“In my chemistry education research, I focus on learning strategies that foster scientific skill development in lecture and laboratory settings in chemistry courses at college level.”
Effect of self-explaining on chemistry conceptual learning
The purpose of this project is to investigate the development of self-explaining as a skill using a multiple-activity design. Findings from the project will shed light into the applicability of self-explaining as an active component of chemistry learning. Research on the self-explaining effect has shown that careful design of activities can lead to authentic learning in the sciences. However, little direct evidence exists that self-explaining (as a learning strategy) provides a useful function in the way(s) students learn chemistry at college level. In a recent review of literature on research on self-explaining at college level only two papers (out of 57 papers) investigated chemistry content knowledge, and in the last year only two papers (out of 20 papers) did. This indicates that the study of the self-explaining effect on chemistry education at college level is an under-researched field. Also, more than 70% of the published papers were done in laboratory settings, that is, non-naturalistic learning environments. This study comes to fill that void in knowledge by investigating the self-explaining effect in the natural environment of introductory chemistry courses. For this purpose, I will study the effect of self-explaining on students’ conceptual understanding and skill development, via multiple in-class activities along the duration of the chemistry course. The in-class activities consist of chemistry problems that present students with experimental data for them to develop their self-explaining skill. This approach will maintain the outcomes of the project truthful to the undergraduates’ experience in introductory chemistry courses. The outcomes of this project will provide a deeper understanding of effectiveness of self-explaining in introductory chemistry thus contributing to the improvement of undergraduate chemistry education.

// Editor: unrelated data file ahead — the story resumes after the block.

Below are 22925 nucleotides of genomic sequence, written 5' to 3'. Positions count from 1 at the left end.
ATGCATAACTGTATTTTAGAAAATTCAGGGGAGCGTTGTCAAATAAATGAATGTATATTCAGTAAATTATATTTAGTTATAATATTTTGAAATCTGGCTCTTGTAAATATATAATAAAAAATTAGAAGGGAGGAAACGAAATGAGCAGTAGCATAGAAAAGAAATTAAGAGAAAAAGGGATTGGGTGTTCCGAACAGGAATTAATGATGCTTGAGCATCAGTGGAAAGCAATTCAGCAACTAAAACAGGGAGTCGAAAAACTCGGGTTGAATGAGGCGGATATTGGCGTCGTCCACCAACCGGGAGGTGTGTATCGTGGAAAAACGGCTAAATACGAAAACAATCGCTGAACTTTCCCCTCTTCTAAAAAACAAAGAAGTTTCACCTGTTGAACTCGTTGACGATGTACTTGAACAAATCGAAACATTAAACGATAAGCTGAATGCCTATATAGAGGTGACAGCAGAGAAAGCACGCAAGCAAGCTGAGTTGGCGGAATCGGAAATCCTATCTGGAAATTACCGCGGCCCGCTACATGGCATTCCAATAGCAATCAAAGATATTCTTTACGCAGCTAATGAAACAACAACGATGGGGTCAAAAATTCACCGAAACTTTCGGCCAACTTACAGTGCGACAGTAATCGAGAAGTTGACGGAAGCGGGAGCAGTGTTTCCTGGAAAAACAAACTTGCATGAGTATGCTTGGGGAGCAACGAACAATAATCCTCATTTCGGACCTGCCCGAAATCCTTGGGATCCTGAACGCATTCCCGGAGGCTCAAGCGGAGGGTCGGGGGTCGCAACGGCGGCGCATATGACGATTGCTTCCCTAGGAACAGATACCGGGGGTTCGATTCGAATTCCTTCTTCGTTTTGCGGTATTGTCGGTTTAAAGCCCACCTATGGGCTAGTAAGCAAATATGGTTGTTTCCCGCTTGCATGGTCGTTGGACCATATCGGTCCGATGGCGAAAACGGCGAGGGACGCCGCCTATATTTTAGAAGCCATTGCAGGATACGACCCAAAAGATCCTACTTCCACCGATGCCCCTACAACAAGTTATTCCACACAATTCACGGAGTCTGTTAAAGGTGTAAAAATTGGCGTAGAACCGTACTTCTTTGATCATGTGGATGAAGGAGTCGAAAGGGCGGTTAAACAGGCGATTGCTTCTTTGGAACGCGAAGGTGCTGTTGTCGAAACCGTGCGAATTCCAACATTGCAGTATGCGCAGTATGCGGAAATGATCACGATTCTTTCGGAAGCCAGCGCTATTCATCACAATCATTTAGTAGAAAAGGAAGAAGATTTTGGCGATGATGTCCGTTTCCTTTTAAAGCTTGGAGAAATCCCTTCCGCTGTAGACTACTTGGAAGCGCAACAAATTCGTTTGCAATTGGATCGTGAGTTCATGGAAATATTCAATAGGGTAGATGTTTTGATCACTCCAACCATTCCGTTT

Student evaluation of effective teaching practices in General Chemistry: What makes effective instruction effective?
This project proposes a study of effective teaching practices that uses a naturalistic approach and encompasses all three components of the learning environment (i.e., the instructor, the students, and the classroom). This approach intends to distill the instructional strategies—active components—that characterize effective teaching practices in general chemistry courses. For this purpose, this project studies the learning environment of instructors who are effective based on students’ perception. The factors that influence student success in their learning experience relate to the instructors’ behaviors, the instructional strategies, the learning settings, and the learning processes. These factors influence and affect the students within the context of the learning environment. Therefore, making the quality of teaching and students’ experiences in general chemistry courses a top priority will contribute to attracting and retaining students in chemistry and chemistry-related fields.